Now, I'm guessing [itex]N = \left(\frac{m}{i\hbar\tau}\right)^{(n+1)/2}[/itex]. Am I right? Also, what does he mean by "we shall always deal with the normalized transition amplitudes"? What is the normalization here?

Thanks in advance.

PS -- How does one get the nice looking caligraphic D for the functional integral? I used \mathcal{D}, but the effect isn't as pronounced as in Ryder's book

The 2 in the denominator inside the squared-velocity should probably be a tau, and the Lagrangian should probably have minus the potential in it, and not positive the potential.

You're right about 'N'. It goes to infinity as tau, the discrete time interval, goes to zero. Normalization means that [tex]
| \langle q_f t_f|q_i t_i \rangle |^2
[/tex]
summed over all final states [tex]|q_f,t_f> [/tex] equals one, since at time [tex]t_f[/tex] the particle has to be in some [tex]q_f[/tex]. So the N doesn't really matter since you multiply every amplitude by the same constant factor to get the total probability of being somewhere add up to one.

Yes, you're right. Typographical mistake, sorry about that.

Ok, but then

[tex]|\langle q_f t_f|q_i t_i\rangle|^2[/tex]

is proportional to [itex]N^2[/itex], and if you sum it over all possible final states [itex]|q_f t_f\rangle[/itex], you will get a sum multiplied by [itex]N^2[/itex]. If this sum is to become one even as [itex]N \rightarrow \infty[/itex] shouldn't the sum it multiplies tend to zero or something?

I am using

[tex]\langle q_f t_f|q_i t_i\rangle = N \int \mathcal{D}q \exp{\left[\frac{i}{\hbar}\int_{t_i}^{t_f}L(q,\dot{q}) dt\right]}[/tex]

I'm not entirely sure I understand how something as simple as [tex]
\langle q_f t_f|q_i t_i\rangle
[/tex]
happens to be infinity. My guess is that in order to derive the path integral, one inserts too many intermediate states in between the initial and final states (using the completeness relations) and that's where the infinity comes from.

Nevertheless, I would view this normalization as similar to playing the lottery. The more times you play, the more times you win. However, this should not affect the probability. So if you win the lottery 10 times, you have to divide by the 100 times you played, for a 10% winning probability. Similarly, I would view what you're calculating as not the probability, but how many times you've won, or how many times the particle is found at [tex]q_f[/tex]. So what you have is relative probabilities - you can tell that one state is 3 times more likely if you win with that state 3 times more. To get the absolute probability, you have to divide by an overall constant to get everything to add up to 1.

as a "short hand notation" for the discretized form. In the case of a free particle ([itex] V=0[/itex]) you can check by explicit calculation of the discretized form that it is finite and indeed gives you the correct form of the propagator using [itex](n+1)\tau=t_f-t_i[/itex]. When evaluating path integrals for [itex]V\neq 0[/itex], one usually uses the free propagator as a "comparison"/normalization to obtain the correct form. For example:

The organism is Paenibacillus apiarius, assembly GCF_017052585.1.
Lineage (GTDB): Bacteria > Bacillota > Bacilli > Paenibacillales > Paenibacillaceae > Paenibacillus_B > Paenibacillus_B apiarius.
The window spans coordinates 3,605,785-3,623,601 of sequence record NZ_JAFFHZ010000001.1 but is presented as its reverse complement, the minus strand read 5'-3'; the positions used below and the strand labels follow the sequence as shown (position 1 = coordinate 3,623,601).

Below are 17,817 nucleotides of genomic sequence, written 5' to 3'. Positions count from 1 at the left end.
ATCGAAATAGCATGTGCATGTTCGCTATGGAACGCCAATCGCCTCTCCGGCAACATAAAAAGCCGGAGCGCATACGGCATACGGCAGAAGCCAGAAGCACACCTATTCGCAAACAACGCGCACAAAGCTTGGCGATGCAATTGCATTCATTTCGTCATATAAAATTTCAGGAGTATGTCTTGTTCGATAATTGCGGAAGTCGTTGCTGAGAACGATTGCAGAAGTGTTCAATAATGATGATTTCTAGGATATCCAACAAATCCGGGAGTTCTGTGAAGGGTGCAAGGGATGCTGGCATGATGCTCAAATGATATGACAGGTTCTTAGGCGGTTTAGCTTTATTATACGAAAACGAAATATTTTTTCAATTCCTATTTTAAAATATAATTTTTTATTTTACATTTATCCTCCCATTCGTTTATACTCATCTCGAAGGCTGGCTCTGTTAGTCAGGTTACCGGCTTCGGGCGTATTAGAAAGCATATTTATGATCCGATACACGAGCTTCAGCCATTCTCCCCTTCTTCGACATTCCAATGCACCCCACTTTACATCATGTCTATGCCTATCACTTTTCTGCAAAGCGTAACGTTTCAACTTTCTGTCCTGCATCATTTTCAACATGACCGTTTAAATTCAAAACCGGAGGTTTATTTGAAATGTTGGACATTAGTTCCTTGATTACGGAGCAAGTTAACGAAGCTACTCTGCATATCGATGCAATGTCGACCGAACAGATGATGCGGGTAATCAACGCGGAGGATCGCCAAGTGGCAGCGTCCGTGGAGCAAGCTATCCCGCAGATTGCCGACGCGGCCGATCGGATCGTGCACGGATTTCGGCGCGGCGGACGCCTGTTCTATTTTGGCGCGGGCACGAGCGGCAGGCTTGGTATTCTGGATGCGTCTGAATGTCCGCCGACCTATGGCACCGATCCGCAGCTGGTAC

where [itex]\langle q_f t_f|q_i t_i\rangle_0[/itex] denotes the propagator of a free particle. Then inserting in the denominator the path integral expression for the free particle you find that the "normaliziation factor" [itex]N[/itex] cancels.

where [itex]L^0=m\dot{q}^2/2[/itex], i.e. the Lagrangian of a free particle. Then finally you can replace [itex]\langle q_f t_f|q_i t_i\rangle_0[/itex] with the explicit form of the free particle propagator. This way we don't have to deal with the factor [itex]N[/itex].

Just wanted to add something on top of what I said before. Since almost all we can do with path integrals boils down to some combination of perturbation expansion, saddlepoint approximations and gaussian integrals it is useful to look at the case with quadratic potential [itex]V(q)=m\omega_0^2q^2/2[/itex], i.e. Harmonic oscillator. A saddle point approximation of such an action including gaussian fluctuations around the classical path turns out to be exact. You can then expand the fluctuations in as [itex]\delta q=\sum_n c_n \sin(\omega_n x)[/itex] where [itex]\omega_n=\pi n/(t_f-t_i)[/itex]. Eventually you get something like this

Notice that since the infinite product is divergent this path integral goes to zero. I guess what eventually gives you a nonzero answer is that the normalization factor [itex]N[/itex] becomes infinite, but there is no way to compare the two divergencies. This is why its easier to evaluate the quotient of two path integrals such that the normalization factor N cancels and you will need to evaluate a quotient of determinants which is not divergent: